[See also “Frames buddies made indie flick with songs” and “Film depicts new Ireland” by Karen Butler in this week’s print edition.]
The Irish film industry attracted numerous ex-musicians, and cinema soon became the new rock and roll. Among those making that particular career switch was John Carney, the original bassist for revered Dublin band the Frames.
A keen film fan before he took up music professionally, Carney always went on tour with bass guitar in one hand and video camera in the other. He left the band 10 years ago to concentrate on filmmaking full-time, and enjoyed only modest local success in Ireland until this year, when a low-key project he developed with his old mentor, Frames bandleader Glen Hansard, took Sundance by storm to win the coveted Audience Award at the prestigious Utah festival. His film “Once,” a romance movie heavy on music and light on dialogue, inspired standing ovations at Park City screenings and quickly earned U.S. distribution on the strength of that response.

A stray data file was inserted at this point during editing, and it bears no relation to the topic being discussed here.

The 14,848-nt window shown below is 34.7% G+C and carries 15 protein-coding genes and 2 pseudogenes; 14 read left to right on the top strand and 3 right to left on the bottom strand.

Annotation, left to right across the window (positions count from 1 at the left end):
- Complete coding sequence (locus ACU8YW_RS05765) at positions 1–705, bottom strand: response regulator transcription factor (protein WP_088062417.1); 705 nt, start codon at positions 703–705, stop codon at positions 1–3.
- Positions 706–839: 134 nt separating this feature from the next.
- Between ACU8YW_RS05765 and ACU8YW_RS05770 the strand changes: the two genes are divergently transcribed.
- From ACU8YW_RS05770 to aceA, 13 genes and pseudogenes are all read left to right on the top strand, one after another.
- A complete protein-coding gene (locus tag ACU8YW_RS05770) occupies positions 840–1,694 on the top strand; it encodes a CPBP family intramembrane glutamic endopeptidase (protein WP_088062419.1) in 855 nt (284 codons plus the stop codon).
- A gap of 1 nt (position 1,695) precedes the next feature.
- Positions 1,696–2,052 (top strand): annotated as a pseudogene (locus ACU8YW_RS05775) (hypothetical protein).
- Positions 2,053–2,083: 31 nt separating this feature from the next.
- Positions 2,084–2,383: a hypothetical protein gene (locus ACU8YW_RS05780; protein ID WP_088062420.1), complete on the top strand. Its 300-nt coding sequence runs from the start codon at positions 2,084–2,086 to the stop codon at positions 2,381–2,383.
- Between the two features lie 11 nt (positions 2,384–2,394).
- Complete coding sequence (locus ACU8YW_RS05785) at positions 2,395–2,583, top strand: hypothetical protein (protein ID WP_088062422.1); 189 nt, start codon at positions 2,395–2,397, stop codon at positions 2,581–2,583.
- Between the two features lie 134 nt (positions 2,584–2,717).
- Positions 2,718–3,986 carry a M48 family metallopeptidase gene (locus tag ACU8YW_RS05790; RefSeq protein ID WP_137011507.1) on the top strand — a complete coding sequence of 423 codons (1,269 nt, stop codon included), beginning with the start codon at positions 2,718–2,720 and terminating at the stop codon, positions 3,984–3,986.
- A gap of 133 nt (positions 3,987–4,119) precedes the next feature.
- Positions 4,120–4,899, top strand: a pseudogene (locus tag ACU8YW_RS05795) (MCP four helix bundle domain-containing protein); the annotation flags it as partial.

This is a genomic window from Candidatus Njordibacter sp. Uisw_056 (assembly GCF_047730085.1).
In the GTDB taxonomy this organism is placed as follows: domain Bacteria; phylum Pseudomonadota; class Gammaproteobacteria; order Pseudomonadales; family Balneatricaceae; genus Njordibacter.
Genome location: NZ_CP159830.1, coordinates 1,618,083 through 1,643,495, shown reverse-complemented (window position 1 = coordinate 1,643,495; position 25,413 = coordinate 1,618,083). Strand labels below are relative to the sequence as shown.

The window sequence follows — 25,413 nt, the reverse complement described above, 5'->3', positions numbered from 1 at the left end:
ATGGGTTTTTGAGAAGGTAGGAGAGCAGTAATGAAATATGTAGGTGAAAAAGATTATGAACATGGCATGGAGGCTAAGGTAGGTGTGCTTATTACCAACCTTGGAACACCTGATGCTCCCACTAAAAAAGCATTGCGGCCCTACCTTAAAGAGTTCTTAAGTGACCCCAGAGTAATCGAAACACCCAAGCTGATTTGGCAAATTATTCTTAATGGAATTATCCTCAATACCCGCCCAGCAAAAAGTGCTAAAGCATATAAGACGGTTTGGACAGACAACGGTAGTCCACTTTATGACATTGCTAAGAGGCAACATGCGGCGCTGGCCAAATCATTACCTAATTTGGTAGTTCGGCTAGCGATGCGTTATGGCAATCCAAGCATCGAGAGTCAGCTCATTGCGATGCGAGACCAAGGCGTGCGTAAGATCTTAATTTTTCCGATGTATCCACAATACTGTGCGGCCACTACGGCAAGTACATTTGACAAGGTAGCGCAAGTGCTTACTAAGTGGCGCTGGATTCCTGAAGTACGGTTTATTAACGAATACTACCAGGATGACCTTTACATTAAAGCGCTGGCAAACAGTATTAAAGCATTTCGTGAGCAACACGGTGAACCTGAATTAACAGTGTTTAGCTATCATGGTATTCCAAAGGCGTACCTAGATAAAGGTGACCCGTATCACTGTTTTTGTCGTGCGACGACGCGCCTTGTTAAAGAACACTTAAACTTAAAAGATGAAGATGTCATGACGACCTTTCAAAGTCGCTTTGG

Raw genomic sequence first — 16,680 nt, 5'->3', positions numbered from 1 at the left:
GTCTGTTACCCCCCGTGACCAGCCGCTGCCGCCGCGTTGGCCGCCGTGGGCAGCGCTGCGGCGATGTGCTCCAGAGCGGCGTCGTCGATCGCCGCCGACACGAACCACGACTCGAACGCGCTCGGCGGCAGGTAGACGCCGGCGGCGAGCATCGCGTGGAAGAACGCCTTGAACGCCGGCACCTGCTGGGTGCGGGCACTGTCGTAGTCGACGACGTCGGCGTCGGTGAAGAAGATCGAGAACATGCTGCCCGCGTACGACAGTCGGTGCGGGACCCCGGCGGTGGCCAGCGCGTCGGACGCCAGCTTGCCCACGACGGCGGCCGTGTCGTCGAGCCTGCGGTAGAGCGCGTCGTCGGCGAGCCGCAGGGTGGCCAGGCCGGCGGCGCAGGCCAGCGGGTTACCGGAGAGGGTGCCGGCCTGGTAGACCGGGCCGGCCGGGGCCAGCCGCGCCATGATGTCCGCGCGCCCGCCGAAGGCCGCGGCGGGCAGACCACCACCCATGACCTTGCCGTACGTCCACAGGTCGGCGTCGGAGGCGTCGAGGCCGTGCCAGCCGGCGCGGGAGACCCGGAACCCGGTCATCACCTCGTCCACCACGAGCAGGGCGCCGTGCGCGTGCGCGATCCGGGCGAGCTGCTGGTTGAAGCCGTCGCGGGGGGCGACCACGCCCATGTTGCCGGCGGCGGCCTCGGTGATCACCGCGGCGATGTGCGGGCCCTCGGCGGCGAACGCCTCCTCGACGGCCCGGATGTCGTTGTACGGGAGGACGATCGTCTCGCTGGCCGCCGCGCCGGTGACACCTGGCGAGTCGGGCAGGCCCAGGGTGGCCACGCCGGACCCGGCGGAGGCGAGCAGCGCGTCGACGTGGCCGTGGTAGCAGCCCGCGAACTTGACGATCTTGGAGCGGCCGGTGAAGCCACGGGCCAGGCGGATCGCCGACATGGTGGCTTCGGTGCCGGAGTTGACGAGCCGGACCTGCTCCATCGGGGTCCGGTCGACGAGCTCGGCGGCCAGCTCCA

Carney’s film grew out of an idea he had about an encounter between a Dublin street musician and an immigrant girl from Eastern Europe that conveyed the characters’ emotions through melody more than words. An unabashed fan of classic Hollywood musicals, the young director approached former street musician Hansard for some busker anecdotes and love songs for his evolving screenplay, and when the first-choice male lead became unavailable, Hansard was cast by default to take on his first film role in 15 years. He had played red-haired guitarist Outspan Foster in “The Commitments,” and the opening scene in “Once” finds Hansard in the same spot where “The Commitments” ended – busking on Dublin’s Grafton Street. “Once” quickly establishes Hansard’s nameless character, known only as “the Guy,” as a hapless softie who’s been bruised by love and is reluctant to get romantically involved again. A Czech flower seller (Marketa Irglova, similarly nameless) is fascinated by the songs he plays in the street, and wants to know more about the Guy who wrote them. A romance slowly develops, through the songs they sing to each other about their hearts’ wayward progress.
The potential for cheesy results from this setup is enormous, but Carney deftly avoids all the clich